Byetta Approved for Stand-Alone Use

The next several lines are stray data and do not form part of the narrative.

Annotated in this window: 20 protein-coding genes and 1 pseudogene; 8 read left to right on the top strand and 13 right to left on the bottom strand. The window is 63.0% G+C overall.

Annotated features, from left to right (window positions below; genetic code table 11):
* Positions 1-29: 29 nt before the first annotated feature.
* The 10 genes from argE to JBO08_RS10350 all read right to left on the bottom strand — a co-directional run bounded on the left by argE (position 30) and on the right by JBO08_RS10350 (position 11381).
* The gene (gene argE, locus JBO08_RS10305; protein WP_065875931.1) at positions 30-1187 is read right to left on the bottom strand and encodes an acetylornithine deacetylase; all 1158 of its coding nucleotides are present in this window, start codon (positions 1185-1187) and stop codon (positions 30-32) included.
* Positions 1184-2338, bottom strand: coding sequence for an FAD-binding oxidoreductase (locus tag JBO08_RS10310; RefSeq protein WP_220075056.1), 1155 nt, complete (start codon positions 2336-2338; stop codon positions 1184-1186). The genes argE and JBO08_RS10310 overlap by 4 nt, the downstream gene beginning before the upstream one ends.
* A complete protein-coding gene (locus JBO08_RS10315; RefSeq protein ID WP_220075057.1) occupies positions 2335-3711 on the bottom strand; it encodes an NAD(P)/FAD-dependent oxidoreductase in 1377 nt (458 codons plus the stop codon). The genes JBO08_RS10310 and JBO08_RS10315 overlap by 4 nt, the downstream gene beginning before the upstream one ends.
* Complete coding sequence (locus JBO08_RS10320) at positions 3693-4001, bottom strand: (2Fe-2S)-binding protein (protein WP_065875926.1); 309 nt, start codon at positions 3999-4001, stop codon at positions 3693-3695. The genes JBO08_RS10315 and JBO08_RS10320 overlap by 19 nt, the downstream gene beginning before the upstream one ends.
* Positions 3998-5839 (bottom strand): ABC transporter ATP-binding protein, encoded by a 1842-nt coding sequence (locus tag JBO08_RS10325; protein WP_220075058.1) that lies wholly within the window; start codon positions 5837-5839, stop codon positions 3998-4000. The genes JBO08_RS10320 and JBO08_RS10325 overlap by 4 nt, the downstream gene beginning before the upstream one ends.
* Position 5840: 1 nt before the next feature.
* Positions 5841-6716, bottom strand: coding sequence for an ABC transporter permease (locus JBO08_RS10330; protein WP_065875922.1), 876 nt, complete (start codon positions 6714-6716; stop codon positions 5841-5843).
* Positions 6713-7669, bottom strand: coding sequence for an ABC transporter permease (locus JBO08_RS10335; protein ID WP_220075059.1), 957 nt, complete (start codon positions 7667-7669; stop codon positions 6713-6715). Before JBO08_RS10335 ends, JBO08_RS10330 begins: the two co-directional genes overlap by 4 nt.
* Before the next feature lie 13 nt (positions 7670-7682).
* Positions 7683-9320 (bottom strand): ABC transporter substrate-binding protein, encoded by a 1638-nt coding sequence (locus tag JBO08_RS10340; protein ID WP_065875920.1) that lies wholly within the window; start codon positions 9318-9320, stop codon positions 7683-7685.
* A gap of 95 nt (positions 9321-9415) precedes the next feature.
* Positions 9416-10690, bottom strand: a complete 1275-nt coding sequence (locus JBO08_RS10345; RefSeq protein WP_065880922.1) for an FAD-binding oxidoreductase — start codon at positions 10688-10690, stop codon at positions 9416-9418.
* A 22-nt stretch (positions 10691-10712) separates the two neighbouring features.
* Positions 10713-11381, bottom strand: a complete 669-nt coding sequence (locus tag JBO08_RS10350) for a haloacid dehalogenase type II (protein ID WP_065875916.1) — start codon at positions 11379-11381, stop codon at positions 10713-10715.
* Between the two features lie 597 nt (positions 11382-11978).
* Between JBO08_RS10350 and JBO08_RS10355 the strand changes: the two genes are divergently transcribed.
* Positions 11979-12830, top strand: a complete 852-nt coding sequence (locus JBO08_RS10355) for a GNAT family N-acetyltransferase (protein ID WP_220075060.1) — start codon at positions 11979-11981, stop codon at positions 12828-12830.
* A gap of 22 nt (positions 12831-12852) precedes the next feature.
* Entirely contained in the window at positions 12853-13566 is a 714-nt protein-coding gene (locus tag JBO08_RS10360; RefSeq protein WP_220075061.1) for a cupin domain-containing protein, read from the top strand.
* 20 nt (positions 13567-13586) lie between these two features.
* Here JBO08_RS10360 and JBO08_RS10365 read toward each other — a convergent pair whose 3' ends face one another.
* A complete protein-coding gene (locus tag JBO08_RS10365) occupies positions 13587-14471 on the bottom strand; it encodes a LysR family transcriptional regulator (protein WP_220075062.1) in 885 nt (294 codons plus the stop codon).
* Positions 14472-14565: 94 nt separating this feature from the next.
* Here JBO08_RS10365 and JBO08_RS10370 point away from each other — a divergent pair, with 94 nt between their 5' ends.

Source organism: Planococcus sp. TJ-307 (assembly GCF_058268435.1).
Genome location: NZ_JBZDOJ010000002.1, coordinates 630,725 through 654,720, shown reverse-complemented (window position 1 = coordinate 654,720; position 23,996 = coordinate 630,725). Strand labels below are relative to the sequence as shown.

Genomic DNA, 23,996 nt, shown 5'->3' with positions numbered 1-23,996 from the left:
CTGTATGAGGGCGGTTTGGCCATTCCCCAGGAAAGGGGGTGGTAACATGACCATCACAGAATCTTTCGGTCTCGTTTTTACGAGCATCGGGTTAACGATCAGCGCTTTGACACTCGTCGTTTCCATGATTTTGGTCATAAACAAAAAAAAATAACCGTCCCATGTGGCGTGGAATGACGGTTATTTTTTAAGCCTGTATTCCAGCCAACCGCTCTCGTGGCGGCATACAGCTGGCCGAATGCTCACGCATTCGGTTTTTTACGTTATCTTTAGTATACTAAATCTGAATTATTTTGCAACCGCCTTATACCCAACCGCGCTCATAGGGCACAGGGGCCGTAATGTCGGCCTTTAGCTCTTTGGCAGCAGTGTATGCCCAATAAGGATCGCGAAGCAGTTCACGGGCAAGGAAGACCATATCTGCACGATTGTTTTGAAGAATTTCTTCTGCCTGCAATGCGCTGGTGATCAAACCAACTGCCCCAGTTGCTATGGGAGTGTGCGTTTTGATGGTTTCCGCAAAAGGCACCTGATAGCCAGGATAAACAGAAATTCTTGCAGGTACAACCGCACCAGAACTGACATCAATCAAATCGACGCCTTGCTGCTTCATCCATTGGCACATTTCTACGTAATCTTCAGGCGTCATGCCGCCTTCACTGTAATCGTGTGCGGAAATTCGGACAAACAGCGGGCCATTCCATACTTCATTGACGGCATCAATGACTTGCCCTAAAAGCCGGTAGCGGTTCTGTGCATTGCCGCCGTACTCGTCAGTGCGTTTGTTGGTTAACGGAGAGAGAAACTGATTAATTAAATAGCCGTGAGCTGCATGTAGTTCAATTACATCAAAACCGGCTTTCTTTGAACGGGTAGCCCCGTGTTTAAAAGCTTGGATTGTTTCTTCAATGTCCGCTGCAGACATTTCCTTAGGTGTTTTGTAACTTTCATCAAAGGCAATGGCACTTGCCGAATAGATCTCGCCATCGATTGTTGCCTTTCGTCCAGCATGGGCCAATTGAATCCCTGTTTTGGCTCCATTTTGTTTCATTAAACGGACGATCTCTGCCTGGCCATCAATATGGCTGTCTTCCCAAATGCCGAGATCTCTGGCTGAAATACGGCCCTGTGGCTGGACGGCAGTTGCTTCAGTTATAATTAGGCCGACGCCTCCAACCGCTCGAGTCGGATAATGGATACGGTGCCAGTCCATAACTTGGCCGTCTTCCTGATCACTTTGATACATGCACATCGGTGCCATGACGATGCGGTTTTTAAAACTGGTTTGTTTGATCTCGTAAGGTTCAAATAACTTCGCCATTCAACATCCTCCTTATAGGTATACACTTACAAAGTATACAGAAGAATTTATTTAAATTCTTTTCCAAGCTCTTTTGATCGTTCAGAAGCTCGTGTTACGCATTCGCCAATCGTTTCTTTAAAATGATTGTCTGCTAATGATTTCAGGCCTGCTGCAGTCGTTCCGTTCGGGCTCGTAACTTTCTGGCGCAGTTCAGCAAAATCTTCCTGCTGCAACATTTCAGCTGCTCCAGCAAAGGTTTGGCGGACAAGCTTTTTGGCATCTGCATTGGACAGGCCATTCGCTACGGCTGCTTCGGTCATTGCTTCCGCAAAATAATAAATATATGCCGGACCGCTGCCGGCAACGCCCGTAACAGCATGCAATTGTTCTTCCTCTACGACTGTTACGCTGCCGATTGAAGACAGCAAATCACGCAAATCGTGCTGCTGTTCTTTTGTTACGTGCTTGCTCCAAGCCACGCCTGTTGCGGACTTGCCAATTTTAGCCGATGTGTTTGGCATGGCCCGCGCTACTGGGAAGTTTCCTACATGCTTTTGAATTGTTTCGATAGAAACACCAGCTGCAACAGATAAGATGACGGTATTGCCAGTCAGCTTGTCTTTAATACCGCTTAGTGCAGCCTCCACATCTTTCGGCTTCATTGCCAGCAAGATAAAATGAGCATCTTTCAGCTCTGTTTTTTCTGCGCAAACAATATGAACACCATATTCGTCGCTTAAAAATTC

Recently, the FDA released a statement on Byetta (Amylin/Lilly’s exenatide) that updated several warnings for the drug as well as expanded its usage. The warnings section includes an update on the risk of pancreatitis (inflammation of the pancreas) and the risk of using Byetta in patients with renal (kidney) impairment. If you are on Byetta and concerned you may be at risk, we urge you to discuss the warning label with your physician. However, we emphasize that these risks have not been clearly associated with Byetta – people with diabetes are inherently at higher risk for pancreatitis and kidney disease, clouding allegations. In addition to updating the warnings section, the FDA also expanded the usage of Byetta. Since its approval, Byetta could only be administered in combination with metformin, a sulfonylurea (e.g., glimepiride, glipizide), a thiazolidinedione (e.g., Avandia, Actos), or a certain combination of these drugs. However, the update allows it to be administered on its own as a stand-alone therapy, not in combination with other drugs. Although this may not significantly change how Byetta is prescribed (metformin still stands strong as the first-line drug of choice for patients with type 2 diabetes, and with good reason) we believe this represents a big step for GLP-1 analogs, the class of drugs to which Byetta belongs. Given the their unique ability to control glucose levels specifically after meals and induce weight loss with a low risk of hypoglycemia, the drugs are certainly gaining in popularity, particularly amongst some leading physicians: A panel of expert endocrinologists (including diaTribe advisory board members Drs. Zach Bloomgarden and Paul Jellinger) convened by the American Association of Clinical Endocrinologists (AACE) and American College of Endocrinology (ACE) recently promoted the use of Byetta over sulfonylureas as a secondary therapy to metformin. We hope to see even more efficacious and safe GLP-1 analogs in the near future.